Pre-garnish. Looking oh, so lonesome.

Pre-garnish. Looking oh, so lonesome.

So, improvisation. Wine jelly streaks as garnish instead of artfully arranged sugared strawberries.

The DH popped his head in the kitchen, looking for a midnight snack. I told the DH the cake wasn’t ready. He went to bed.

And then I ate it all.

Like I said, I regret nothing!

(My arteries probably disagree, considering all the whipping cream, but they’re not the boss of me! Also, I plan to be suitably penitent and add in dehydrated broccoli powder to my kale smoothie tomorrow. Wild and crazy times in this here home, I tell you.)

TLDR; the DH ate my garnish. But I ate the cake! BWA-HA-HA!

Next Post: Skor Cupcakes! Yum-city!

Of Comfort Food & Waistlines: Rice Pudding & Spiced Hibiscus Syrup

Luscious creaminess or creamy lusciousness, either or.

Luscious creaminess or creamy lusciousness. Whichever way you describe it, it’s pretty darn good!

This week, my online bake-a-long group is making the Rice Pudding with Spiced Hibiscus Syrup from Dorie Greenspan’s Baking Chez Moi cookbook. I have a lot meals out and celebrations planned this week, so I didn’t want to make a full batch of rice pudding (I mean, I did, but I thought of my waistline and prudence won over gluttony indulgence). I asked the DH if he liked rice pudding. No, he said. So I made half the recipe.

I had to make a couple of substitutions, though. I didn’t have full-fat milk, so I used 1% (lactose-free, shout-out to all the lactose-intolerant peeps in the house!) and added in a tablespoon of butter to make up for the lack of creamy milk fat. I also didn’t have half of a vanilla bean pod, so I used a teaspoon of vanilla extract. Eh, close enough.

FYI, I don’t like rice. I just don’t like it. However, I happened to have some Arborio rice in the cupboard from the last time I made a risotto for the DH so lucky me, no having to buy special ingredients! I did however, not buy the hibiscus tea that was called for in the syrup recipe, instead using a fruit tea from David’s Tea that I happened to have lying around the house. Not entirely sure which blend it was — something fruity, at any rate!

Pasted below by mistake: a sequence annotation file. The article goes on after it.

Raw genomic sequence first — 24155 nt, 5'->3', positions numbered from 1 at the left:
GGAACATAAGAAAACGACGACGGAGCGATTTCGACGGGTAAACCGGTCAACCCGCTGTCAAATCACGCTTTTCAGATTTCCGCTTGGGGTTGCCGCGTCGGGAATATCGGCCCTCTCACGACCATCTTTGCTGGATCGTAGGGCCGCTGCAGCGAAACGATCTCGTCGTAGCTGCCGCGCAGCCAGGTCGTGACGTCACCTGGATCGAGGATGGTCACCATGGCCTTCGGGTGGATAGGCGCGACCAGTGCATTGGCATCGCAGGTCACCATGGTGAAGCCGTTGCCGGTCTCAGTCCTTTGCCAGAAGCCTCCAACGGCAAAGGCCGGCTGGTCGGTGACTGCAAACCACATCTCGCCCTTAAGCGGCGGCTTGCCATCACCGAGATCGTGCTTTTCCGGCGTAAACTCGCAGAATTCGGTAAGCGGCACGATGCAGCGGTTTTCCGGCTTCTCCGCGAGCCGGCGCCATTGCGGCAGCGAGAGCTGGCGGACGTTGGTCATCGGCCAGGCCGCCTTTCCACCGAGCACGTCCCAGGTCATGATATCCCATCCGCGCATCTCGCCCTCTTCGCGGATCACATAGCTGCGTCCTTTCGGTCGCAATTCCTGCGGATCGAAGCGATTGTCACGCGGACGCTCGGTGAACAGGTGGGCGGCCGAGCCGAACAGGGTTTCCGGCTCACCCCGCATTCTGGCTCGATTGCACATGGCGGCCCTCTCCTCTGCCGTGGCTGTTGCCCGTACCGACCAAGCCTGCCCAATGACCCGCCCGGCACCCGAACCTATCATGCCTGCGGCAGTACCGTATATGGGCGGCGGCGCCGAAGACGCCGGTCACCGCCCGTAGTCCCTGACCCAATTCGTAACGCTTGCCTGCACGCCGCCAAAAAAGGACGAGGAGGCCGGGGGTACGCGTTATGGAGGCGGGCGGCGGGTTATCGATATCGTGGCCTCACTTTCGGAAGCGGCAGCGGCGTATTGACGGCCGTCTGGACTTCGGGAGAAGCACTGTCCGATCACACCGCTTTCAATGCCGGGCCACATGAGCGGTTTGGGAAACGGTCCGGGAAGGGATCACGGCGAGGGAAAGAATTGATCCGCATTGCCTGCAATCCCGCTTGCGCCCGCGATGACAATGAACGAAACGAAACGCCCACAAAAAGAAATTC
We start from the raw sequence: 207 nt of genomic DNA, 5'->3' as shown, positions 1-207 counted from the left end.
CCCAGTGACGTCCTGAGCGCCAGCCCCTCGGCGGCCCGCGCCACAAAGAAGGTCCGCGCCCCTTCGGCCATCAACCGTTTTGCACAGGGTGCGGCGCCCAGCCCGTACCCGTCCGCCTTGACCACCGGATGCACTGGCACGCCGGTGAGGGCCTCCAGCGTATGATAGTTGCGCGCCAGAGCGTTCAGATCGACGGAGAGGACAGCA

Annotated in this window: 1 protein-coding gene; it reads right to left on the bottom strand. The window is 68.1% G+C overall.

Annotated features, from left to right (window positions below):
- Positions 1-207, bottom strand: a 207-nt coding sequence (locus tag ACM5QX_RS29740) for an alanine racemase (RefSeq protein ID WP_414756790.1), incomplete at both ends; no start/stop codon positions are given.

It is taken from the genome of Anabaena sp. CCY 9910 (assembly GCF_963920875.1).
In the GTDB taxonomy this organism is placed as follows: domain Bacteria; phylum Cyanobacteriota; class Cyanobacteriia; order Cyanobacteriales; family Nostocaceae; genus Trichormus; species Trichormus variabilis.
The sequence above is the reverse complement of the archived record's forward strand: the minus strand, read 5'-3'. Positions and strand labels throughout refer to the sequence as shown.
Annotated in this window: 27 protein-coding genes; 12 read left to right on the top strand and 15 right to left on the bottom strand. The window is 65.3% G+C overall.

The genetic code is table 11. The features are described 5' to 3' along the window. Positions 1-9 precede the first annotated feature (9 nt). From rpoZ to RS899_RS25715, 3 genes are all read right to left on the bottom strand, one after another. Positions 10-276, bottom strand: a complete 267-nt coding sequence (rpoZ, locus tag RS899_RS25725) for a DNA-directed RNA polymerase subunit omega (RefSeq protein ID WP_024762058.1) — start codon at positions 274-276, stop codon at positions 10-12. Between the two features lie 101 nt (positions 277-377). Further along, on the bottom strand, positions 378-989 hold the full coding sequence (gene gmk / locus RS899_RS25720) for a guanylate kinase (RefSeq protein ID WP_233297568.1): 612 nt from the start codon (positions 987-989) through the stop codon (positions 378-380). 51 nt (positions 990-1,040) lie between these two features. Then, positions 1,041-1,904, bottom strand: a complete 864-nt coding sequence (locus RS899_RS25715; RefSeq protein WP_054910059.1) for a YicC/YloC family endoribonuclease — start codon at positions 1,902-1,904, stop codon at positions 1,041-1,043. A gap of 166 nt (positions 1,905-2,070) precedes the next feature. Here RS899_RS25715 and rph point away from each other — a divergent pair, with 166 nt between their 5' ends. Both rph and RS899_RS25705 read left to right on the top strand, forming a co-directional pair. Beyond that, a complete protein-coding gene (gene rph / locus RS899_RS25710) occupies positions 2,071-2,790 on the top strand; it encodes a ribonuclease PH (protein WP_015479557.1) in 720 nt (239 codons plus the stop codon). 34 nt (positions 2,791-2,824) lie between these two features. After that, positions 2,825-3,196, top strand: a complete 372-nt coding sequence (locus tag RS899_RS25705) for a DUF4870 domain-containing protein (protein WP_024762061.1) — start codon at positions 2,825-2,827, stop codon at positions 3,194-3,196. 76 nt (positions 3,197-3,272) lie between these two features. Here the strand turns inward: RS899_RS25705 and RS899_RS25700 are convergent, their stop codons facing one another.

I also didn’t have cardamom pods, so I sprinkled in some powdered cardamom when making the syrup. And I didn’t have whole black peppercorns, so I sprinkled in some ground black pepper. I’m sure the foodies and purists out there are shuddering in horror, but I strained the resultant syrup and it worked out anyway. Good enough, says I!

I admit to taking the first bite.

I admit to taking the first bite.

When cooking the rice pudding, Dorie says to watch the pot to make sure it doesn’t boil over, which, too late, already happened. But after that, I did sit in the kitchen working on some paperwork and getting up to stir it every few minutes. Paperwork, wow, I feel like that almost dates me! Everything is online these days (bills, banking, even bloodwork results). One of these days paperwork will go the way of the cassette player and cursive handwriting and we’ll all be reminiscing about the paper tigers of yesteryear.

The DH poked his nose out of the man-cave and saw the bowl of rice pudding cooling on the counter prior to my placing it in the fridge (which, spoiler alert, it never actually got to). He scurried over and ate a couple of spoons.  Apparently he does like rice pudding, at least this recipe!

Enter the DH!

Enter the DH!